Probably no mammal has more superstitions, misconceptions and mysteries to it than the helpful and harmless bat. Their nocturnal habits, eerie behavior such as swarming out of caves, and their darting swift flight punctuated by high pitched squeaks, plus that some species dine on blood, makes them feared and reviled.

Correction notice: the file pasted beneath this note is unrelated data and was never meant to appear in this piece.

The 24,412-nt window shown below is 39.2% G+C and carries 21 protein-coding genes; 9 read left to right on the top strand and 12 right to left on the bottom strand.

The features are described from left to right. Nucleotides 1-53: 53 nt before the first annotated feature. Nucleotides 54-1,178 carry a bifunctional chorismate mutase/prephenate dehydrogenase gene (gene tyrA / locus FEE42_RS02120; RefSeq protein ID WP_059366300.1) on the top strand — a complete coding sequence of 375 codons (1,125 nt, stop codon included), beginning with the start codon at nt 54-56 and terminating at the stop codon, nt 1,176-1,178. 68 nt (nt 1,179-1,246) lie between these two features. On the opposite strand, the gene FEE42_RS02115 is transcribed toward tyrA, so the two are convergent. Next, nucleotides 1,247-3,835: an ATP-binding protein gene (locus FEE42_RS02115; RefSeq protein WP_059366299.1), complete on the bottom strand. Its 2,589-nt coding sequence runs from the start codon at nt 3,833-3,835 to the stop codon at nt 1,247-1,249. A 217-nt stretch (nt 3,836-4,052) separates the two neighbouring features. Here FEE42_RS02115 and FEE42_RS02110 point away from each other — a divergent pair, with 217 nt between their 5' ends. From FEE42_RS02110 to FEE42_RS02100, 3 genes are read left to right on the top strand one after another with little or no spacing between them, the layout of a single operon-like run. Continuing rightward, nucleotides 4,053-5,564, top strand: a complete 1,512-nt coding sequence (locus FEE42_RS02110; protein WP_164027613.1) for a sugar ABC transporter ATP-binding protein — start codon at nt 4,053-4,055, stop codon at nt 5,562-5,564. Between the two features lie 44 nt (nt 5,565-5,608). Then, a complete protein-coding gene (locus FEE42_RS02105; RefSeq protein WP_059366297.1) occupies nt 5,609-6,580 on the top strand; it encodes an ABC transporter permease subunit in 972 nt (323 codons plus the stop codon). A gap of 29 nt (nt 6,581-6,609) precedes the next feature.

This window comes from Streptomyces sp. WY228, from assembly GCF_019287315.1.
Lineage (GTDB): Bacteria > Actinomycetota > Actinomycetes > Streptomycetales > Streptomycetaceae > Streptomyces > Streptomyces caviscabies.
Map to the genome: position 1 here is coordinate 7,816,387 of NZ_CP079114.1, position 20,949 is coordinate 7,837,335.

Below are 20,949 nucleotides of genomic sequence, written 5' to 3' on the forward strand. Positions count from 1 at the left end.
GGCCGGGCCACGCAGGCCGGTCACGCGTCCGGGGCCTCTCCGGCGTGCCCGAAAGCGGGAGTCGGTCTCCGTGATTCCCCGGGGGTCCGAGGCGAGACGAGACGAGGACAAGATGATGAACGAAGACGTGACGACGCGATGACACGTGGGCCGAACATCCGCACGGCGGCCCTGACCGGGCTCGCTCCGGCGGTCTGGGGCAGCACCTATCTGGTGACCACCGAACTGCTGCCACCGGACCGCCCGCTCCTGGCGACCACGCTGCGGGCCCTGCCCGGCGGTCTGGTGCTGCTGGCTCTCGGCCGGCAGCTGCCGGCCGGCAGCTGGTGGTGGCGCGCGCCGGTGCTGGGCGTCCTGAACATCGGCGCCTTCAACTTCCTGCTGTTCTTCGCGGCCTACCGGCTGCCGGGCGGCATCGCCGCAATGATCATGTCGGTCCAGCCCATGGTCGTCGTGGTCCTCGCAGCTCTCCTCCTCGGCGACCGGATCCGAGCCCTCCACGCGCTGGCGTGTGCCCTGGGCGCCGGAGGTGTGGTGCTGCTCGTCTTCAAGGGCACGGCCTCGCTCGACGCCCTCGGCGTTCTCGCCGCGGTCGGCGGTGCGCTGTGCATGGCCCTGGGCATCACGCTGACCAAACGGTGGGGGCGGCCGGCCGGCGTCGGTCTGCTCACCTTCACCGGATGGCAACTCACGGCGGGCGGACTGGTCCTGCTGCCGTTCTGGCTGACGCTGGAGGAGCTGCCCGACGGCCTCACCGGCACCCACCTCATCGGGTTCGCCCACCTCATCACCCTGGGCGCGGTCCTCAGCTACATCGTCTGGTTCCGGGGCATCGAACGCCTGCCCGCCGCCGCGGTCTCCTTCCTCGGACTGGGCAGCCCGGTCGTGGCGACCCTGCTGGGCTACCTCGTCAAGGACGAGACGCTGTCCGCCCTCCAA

A few bat facts: Most people, including those who fear bats, have never seen a bat. Bats are the only mammal that can truly fly. Bats are not rodents; they belong to the order Chiroptera, which means "hand-wing.” Fossil records indicate bats have been around for 65 million years. Bats are not blind. Bats navigate by “echolocation” — they use ultrasonic sounds that echo off solid objects. Bats are timid and do not attack people. They won't get tangled in your hair. Bats are capable of carrying rabies, but probably less than 1/2 of 1 percent carry the disease. When bats do get rabies they usually die within a few days. If an infected bat is handled it may bite in self-defense and transmit the disease. All young bats are fed milk from their mothers until they are capable of foraging on their own.
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